Rod was a television reporter with the ultimate gimmick. Thanks to the marvels of microsurgery, TV cameras were implanted in his eyes. He could broadcast people’s actions without them even knowing it. But when he was forced to spy on a dying woman, he deliberately blinded himself by overloading his sensitive circuits.
Rod thought that he could opt out of the tough choice that society was forcing him to make. He was wrong, of course. Dead wrong . . .
A collection of short stories from the award-winning author, Kate Wilhelm. Contains the following:
The Mile-Long Spaceship Fear Is a Cold Black Jenny with Wings A Is for Automation Gift from the Stars No Light in the Window One for the Road Andover and the Android The Man without a Planet The Apostolic Travelers The Last Days of the Captain
One night Ed Smith thought he was having a waking nightmare when he saw a monstrous face at his window, but in the morning his neighbors were missing. The people who later turned up were not quite right, and gradually Smith realized they not only weren’t his neighbors, but weren’t even human – they were the creatures he had seen . . .
The aim of Laurie Paton and his colleagues was a goal which no other scientists had ever attained – the creation of a living entity by means of synthetic biological structure. But, working on their isolated island base, they unleashed a force for which they had never bargained, and against which they found themselves powerless. They created, not the entity they aimed at, but a window in Time, and, unexpectedly, a channel through which the Forces of Darkness assailed them.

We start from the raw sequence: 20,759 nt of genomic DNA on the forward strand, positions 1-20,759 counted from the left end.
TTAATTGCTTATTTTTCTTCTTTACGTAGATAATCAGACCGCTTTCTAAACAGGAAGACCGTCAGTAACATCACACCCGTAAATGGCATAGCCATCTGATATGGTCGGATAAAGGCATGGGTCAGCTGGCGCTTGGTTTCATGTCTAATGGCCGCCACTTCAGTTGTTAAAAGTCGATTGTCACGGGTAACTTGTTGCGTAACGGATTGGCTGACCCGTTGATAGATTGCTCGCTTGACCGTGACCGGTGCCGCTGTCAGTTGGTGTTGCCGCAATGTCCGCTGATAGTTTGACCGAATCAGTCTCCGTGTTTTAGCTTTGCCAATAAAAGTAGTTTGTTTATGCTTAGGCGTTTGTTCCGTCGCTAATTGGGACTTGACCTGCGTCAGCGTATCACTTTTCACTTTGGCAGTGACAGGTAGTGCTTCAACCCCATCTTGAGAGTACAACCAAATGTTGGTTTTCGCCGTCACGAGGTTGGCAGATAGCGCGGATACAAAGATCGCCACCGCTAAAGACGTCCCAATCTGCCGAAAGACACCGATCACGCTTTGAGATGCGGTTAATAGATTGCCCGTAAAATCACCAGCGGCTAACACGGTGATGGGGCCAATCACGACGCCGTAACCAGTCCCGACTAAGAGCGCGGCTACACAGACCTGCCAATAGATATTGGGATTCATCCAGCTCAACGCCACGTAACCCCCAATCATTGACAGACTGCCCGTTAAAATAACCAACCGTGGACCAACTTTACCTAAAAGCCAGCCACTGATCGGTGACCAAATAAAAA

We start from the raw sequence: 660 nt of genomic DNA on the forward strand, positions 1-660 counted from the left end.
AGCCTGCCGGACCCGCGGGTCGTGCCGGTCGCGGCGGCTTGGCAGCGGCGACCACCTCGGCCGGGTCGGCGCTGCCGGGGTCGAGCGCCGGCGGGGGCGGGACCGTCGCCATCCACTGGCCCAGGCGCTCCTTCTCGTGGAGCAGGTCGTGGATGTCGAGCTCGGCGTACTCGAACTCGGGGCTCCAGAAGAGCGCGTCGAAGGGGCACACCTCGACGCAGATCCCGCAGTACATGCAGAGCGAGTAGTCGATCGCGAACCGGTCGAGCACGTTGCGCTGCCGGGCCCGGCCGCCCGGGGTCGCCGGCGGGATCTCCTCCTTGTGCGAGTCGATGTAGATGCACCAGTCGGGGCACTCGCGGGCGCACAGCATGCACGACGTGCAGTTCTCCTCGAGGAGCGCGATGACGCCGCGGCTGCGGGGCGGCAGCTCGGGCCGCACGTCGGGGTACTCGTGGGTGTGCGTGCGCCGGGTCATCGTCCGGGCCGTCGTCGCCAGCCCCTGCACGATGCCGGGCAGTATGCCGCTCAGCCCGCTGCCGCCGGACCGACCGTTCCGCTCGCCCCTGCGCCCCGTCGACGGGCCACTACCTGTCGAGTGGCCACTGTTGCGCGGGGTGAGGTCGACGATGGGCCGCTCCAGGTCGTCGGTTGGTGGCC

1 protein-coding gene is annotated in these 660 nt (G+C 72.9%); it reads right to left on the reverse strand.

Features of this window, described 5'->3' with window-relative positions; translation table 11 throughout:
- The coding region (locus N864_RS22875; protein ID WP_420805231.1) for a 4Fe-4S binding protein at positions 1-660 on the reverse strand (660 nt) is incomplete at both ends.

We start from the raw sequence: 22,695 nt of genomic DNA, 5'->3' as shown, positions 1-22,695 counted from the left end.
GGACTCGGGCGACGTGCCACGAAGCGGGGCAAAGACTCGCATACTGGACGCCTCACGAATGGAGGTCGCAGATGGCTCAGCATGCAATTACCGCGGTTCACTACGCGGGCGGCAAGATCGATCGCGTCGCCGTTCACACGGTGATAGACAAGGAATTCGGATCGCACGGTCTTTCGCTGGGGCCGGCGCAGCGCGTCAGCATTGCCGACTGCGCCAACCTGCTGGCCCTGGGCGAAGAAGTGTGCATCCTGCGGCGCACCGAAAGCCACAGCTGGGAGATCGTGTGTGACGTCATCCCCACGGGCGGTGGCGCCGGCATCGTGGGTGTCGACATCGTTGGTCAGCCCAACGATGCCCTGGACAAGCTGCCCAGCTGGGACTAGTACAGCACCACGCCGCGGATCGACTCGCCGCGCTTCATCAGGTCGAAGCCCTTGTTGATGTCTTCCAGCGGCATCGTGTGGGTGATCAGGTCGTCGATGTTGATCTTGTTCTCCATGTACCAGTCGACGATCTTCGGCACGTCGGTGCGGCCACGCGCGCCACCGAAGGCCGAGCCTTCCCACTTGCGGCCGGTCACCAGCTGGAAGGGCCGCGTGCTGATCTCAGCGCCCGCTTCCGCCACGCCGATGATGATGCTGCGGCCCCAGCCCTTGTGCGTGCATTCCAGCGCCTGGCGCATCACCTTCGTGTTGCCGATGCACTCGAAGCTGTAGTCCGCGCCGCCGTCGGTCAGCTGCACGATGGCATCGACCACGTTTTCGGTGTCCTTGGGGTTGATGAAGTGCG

The Gliding Wraith: If he was really asleep in his chair why did he glide across the street?
Twilight Ancestor: Her evil power held the tribe in terror … only the stranger dared to oppose her.
The Man Who Never Smiled: The stranger never parted his lips, as though afraid of what he would reveal.
Fangs in the Night: Something evil and dangerous lurked in the shadows below the window.
An Eye for an Eye: He had forgotten about the hare in the trap … until his own life was in danger.
The second book in the Urban Nucleus series, containing the following:
Prelude: The Domes (1978)
If a Flower Could Eclipse (1970)
Interlude: The Testimony of Leland Turner (1979)
Old Folks at Home (1978)
Interlude: The City Takes Care of Its Own (1979)
The Windows in Dante’s Hell (1973)
Interlude: Volplaning Heroes (1979)
The Samurai and the Willows (1976)
Interlude: First Councilor Lesser (1979)
Interlude: The Cradle Begins to Rock (1979)
At the Dixie-Apple with the Shoofly-Pie Kid (1977)
Interlude: The Fall of Saganella Lesser (1979)
Death Rehearsals (1979)
In his fourth short-story collection, Watson again demonstrates the extraordinary scope of his imagination. The title story has ancient witchcraft meeting complacent modern suburbia in a tale of spine-chilling horror, while ‘When the Timegate Failed’ casts an unexpected light in the dangers of space travel and man’s powers of self-delusion. Alien matters of a different kind crop up in ‘Windows’, in which mysterious artefacts found on Mars prove to be something of a problem for their chic human owners. Evil Water is a highly inventive collection which is a delight to read.